The sunshine is heating the ground. The ground now is warming up the atmosphere, and atmosphere is going to bubble. Those bubbles turn into clouds.

Eventually, those storms can rotate, especially a day like today. Rotating thunderstorms produce tornadoes. There will be tornadoes on the ground today, a lot like yesterday, although yesterday was really an unbelievable day in my mind, where we take tornadoes, almost a 500- mile wide swath from north to south.

Think of it like a rake, al the tines of the rake. And Mother Nature just drug that rake across Alabama, a half-mile wide tine. That's the damage we saw here, into Louisville, into Meridian, big-time damage there.

We could see it today, a little further to the south, where the warm air hasn't moved. The cold air has moved to the east. The warm and the cold, that's the clash we're going to now.

BANFIELD: I'm looking at your image. Every so often, the camera shot pushes to the forward view you're seeing.

I recall so many times, Chad, driving and seeing that, you know, moderately cloudy or sunny sky change to a sky that has a very edged black line.

And there it is there, that image to the right of the screen right now.

When you start to see that and you're on the road, I never know what to do because the advice changes all the time. Find an overpass. Don't find an overpass. Get in an alley, in a gully. Don't get in a gully.

What do people do to find shelter?

MYERS: Yes. Well, the very best thing you can do to protect yourself right now is to get a smartphone. Probably everybody that's watching or at least most have a smartphone. The smartphone knows where you are. It's GPS-locating you, if you allow it.

Not because Big Brother wants to know where you are, it's because the computer program that issues the warnings on these small little apps knows where you are, and they'll alert you the road you're on is about to drive into a tornado warning area and don't go there.

That's the best thing, the safest thing you can do, is get one of those road-bound apps. There are many of them out there. I'm not going to say one thing is better out there, but there's actually the National Weather Service that does the same thing and an alarm goes off. That's something you can do.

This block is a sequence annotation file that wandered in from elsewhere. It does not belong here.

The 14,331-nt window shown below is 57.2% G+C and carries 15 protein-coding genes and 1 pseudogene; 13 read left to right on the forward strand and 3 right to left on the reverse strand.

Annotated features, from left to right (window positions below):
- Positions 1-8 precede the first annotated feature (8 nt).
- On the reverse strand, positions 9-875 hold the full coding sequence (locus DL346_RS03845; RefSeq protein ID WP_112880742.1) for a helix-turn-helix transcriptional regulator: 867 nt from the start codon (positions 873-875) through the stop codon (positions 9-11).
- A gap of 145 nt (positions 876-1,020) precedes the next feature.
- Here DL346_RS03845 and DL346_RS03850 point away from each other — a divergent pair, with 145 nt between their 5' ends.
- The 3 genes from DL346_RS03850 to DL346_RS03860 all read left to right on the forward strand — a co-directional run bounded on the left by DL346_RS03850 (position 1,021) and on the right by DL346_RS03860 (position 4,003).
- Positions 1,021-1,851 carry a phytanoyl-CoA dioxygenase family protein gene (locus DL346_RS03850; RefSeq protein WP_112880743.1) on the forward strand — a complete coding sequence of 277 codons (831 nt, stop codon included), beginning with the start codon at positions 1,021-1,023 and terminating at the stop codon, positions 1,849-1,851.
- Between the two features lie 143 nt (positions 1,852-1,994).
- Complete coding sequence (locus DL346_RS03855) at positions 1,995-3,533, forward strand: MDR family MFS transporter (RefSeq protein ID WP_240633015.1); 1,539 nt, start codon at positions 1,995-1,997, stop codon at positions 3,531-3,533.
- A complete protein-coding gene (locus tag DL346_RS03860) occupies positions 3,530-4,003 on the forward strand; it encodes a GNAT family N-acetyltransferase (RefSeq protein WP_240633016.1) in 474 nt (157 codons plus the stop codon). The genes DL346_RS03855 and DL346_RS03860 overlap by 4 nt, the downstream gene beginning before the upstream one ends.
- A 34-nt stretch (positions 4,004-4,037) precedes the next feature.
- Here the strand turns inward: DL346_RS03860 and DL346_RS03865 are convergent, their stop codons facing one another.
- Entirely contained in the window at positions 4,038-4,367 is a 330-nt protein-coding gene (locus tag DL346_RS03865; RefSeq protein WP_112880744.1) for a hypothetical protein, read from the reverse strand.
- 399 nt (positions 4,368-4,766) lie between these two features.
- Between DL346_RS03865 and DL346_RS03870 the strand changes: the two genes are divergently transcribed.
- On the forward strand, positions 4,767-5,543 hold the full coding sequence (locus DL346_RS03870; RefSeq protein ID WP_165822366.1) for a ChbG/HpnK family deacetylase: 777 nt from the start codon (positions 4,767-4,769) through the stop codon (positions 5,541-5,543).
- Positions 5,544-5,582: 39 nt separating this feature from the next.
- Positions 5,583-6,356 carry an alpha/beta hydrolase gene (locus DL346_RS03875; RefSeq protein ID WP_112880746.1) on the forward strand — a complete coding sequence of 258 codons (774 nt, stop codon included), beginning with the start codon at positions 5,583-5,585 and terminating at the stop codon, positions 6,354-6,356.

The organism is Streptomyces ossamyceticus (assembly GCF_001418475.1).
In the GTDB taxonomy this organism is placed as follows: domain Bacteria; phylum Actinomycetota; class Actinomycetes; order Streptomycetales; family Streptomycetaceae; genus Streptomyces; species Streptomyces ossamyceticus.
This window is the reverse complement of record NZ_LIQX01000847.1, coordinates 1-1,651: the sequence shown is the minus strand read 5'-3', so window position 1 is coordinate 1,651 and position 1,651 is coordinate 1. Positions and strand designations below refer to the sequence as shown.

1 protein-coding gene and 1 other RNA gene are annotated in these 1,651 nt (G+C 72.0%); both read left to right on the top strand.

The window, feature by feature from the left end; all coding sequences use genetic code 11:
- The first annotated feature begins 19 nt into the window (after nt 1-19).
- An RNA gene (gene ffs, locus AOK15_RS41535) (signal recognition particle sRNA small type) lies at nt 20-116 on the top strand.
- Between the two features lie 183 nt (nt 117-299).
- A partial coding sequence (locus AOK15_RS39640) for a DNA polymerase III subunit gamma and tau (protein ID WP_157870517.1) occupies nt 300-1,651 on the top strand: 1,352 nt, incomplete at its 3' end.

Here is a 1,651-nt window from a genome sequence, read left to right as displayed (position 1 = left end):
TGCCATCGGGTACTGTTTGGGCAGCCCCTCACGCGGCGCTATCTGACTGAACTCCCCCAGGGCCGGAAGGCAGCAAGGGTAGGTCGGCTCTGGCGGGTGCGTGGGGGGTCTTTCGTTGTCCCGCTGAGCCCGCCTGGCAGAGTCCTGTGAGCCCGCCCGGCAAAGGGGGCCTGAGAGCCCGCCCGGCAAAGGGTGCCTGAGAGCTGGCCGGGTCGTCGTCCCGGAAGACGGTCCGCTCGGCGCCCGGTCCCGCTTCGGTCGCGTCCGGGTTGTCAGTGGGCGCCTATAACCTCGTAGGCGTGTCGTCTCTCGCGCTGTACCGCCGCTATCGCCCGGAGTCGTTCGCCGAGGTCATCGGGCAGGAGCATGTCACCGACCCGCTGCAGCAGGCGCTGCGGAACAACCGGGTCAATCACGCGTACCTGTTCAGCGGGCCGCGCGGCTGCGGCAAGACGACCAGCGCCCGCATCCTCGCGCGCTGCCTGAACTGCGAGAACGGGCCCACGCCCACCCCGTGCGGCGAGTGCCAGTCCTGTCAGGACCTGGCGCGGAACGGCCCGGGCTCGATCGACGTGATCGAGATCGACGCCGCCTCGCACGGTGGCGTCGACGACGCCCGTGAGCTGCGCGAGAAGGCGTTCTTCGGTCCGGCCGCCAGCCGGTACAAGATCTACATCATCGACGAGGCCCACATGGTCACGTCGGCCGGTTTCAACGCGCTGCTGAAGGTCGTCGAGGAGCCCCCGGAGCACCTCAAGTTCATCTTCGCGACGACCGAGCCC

If you're driving, if it's a big tornado, and the tornado -- you're going to get into it no matter what, honestly. I've seen so many cars that don't have places for people in them when they get done. There's just no room left.

When the tornado has smashed that vehicle, you have to get out. If it's an F-0 or 1 and the wind's 80-miles-per-hour, the glass may break a little bit, but you will still be safer in here, the Weather Service says, by hunkering down, make sure you have your seat belt on and getting down below the level the car, if you can. Stop the car on the side of the road, Ashleigh.

BANFIELD: But that overpass business that was the advice for so long, is that gone now, just quickly?

Oh, I don't think Chad can hear that question. The --

MYERS: Lost the cell phone, Ashleigh, if you're still listening to me, because we just drove through the damage area, and many times --

BANFIELD: He couldn't hear my question, but you know what? Google this, because there's a lot of competing wisdom on whether you should crouch into one of those overpasses or not.

Some says it's very good protection. Others say it's death warrant.

I want to show you something. When I come into work in the morning, it's very, very early. We all have big discussions on what the news is going to be, and I keep asking, what does the NBA charter say about a guy like Mr. Sterling? What kind of rulings are out there?

It turns out, they're kind of secret. So this big messed-up, marked- up, highlighted piece of paper, don't look now, I'm going to tell you all about it.

There are actual provisions that pertain exactly to the issue that everyone's been talking about for two days, articles, rules, things that compel Mr. Sterling to take a seat next to those who matter, like the commissioner, and answer the questions truthfully.

And the implications can be career ending. We're going to explain them to you, next.


BANFIELD: Welcome back. We're just a couple hours away from learning the fate of L.A. Clippers owner Donald Sterling for allegedly making racist comments.

The NBA commissioner Adam Silver is set to hold a news conference at 2:00 p.m. Eastern about the racial rant and any kind of punishment that might be expected. But will anything that he can do be enough? Depends on who you ask. Some people want that man's head, literally.

Joining me here is CNN commentator Mel Robbins, and also joining me by Skype to talk about the NBA's range of legal possibilities and punishments for Sterling is Michael McCann. He's a legal analyst for "Sports Illustrated."

Michael, I want to begin with you. First thing's first, we keep talking about this as all allegations, because Mr. Sterling has not confirmed nor denied that that's him on the tape making those repulsive comments.

But the NBA can make him do that, can't they?

MICHAEL MCCANN, LEGAL ANALYST/WRITER, "SPORTS ILLUSTRATED" AND SI.COM: They can. That's right, Ashleigh. The NBA has the ability to require an owner or an employee of a team to cooperate with the league investigation.